I also believe that the personal enjoyment I derive from running is karmic payback for all those times growing up when my father and I would see someone out running and we would say, voices dripping with sarcasm, "Look at that person out having fun." Most people do NOT look like they are really having a good time when they are running, and I might well be one of them, but I do know that I get a lot of satisfaction from running. Plus it's my "alone time" and when I think big thoughts. You know, thoughts like, "Should I grow my hair out or buzz it all off again."
Anyway, last Monday I decided for the first time since arriving in Thailand that I would venture outside the comfortable and predictable confines of our sheltered planned expatriate community. The risk in this plan is twofold. First is the quality of sidewalks in Bangkok and its surrounding environs, if there is a sidewalk at all. A lot of the walkways are made out of bricks, and the bricks aren't laid in any cement or mortar, so they aren't the most level and/or stable things. I think this is actually some sort of jobs program to keep people gainfully employed, because as soon as they finished the sidewalk in our neighborhood they went down to the other end of the street and started pulling up bricks to "fix" the sidewalk down there. You really have to watch where you step, and it ain't just because of "gifts" left by neighborhood pooches.
Speaking of canines, the second risk is the soi dogs. A “soi” is basically a side street. Soi dogs are basically strays, wild dogs, scavengers, whatever you want to call them, and some of them are rabid, scrawny, and mangy—I mean they really have mange, they aren’t just ugly and ratty looking, they are seriously in bad shape. These downtrodden mongrels like to harass runners. No problems with people walking, nor with bicycles, motorcycles, or motor vehicles. But anyone running magically appears appetizing to these mutts, and when a runner comes trotting by a lot of them quickly give chase.
By the way, as pathetic as some of them are, these dogs are a fantastic examples of Darwinian survival; the dumb ones get run over by cars. I was amazed to see some of them sleeping like cats on top of those concrete jersey barricades. One of these days I'll actually get a picture of it.
So last Monday I decided that I had had quite enough of running multiple loops around the lake here that nobody can swim, boat, or fish in. It is a nice lake to walk around, but it’s only about a mile in circumference. Running loops around the same route drives me nuts. In the ranked terms, running for me goes something like this:
- Running outside on meandering routes
- Running outside, making one circuit and then running that circuit in reverse
- Running down a dream
- Running on empty
- Running with scissors
- Running around a track (although I will grudgingly concede there are benefits to speed training at a track)
- Running fingernails down a chalkboard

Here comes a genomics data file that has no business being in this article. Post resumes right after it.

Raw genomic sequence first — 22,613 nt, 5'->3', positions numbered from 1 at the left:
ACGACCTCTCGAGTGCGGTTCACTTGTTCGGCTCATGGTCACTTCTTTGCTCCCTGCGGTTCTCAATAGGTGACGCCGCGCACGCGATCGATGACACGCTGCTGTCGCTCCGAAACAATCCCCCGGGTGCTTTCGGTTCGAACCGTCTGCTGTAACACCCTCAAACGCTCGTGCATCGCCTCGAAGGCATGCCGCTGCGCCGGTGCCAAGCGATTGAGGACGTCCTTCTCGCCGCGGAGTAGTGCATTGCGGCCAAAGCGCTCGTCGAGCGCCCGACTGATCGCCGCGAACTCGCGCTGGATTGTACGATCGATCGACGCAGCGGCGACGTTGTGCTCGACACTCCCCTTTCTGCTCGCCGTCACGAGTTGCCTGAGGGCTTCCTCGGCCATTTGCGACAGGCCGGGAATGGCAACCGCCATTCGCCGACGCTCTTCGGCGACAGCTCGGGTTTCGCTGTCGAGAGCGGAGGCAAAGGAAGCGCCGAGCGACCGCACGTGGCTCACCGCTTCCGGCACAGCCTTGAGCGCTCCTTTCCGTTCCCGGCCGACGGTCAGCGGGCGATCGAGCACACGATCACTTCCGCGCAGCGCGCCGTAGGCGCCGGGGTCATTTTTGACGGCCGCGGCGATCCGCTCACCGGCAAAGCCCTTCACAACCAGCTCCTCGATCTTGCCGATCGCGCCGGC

- Running man
- Running barefoot on broken glass
- Running on a treadmill
But I digress. I headed out the back gate and I felt perfectly comfortable trotting through that neighborhood. Granted, a farang (generic Thai word for Westerners) running around is guaranteed to draw some very curious looks in most of Thailand, but this area is pretty nice and has very few dogs, which was quite lovely. I was only in that neighborhood for about a mile or so before I hit the main drag to loop around and come back into our area through the front gate.
The problem is that the street from which one turns to hit the front entrance is a very busy street. And by busy I’m not just referring to vehicular traffic, although the number of cars, motorcycles, and trucks is significant. There are tons of shops, with seemingly a million signs. Given that I have only approached the front gate from that route maybe three times in the month we’ve been here, it was only natural that I would run right past the sign that indicates the turn into our area.
Up until this point most of the dogs I had seen were laying in the shade, and the few that even bothered to crack open and eye and see what the commotion was had a look that seemed to say, "Are you kidding me? It's like 95 degrees and 90 percent humidity, crazy American!" Being dogs, however, it sounded more like a half-hearted "woof."
Naturally it wasn't until I passed the turn to get back into our area that the only soi dog in all of Nonthaburi with any ambition decided to get some exercise and run after me. And this wasn't the garden-variety soi dog, this was the kind of dog I never thought I'd see on the streets in Thailand. This was a big dog and it had long, curly, dingy white hair. The dingy part I expected, but the long, curly part, that threw me for a loop--that has to be really hot. Anyway, as soon as it started running after me I slowed to a walk, and that pretty much killed the dog's desire to give chase.
About a mile beyond the turnoff for our place I decided it was probably time to turn around and find the correct entrance.It meant that I had to run past that same shaggy beast, but by that time we had reached a detente and it barely even gave me a second look. I did manage to make the correct turn, and I was relieved to get back into our own neighborhood. The detour wasn’t really a big deal, to be honest, because I got my first run over 40 minutes since we arrived in Thailand, and that felt great.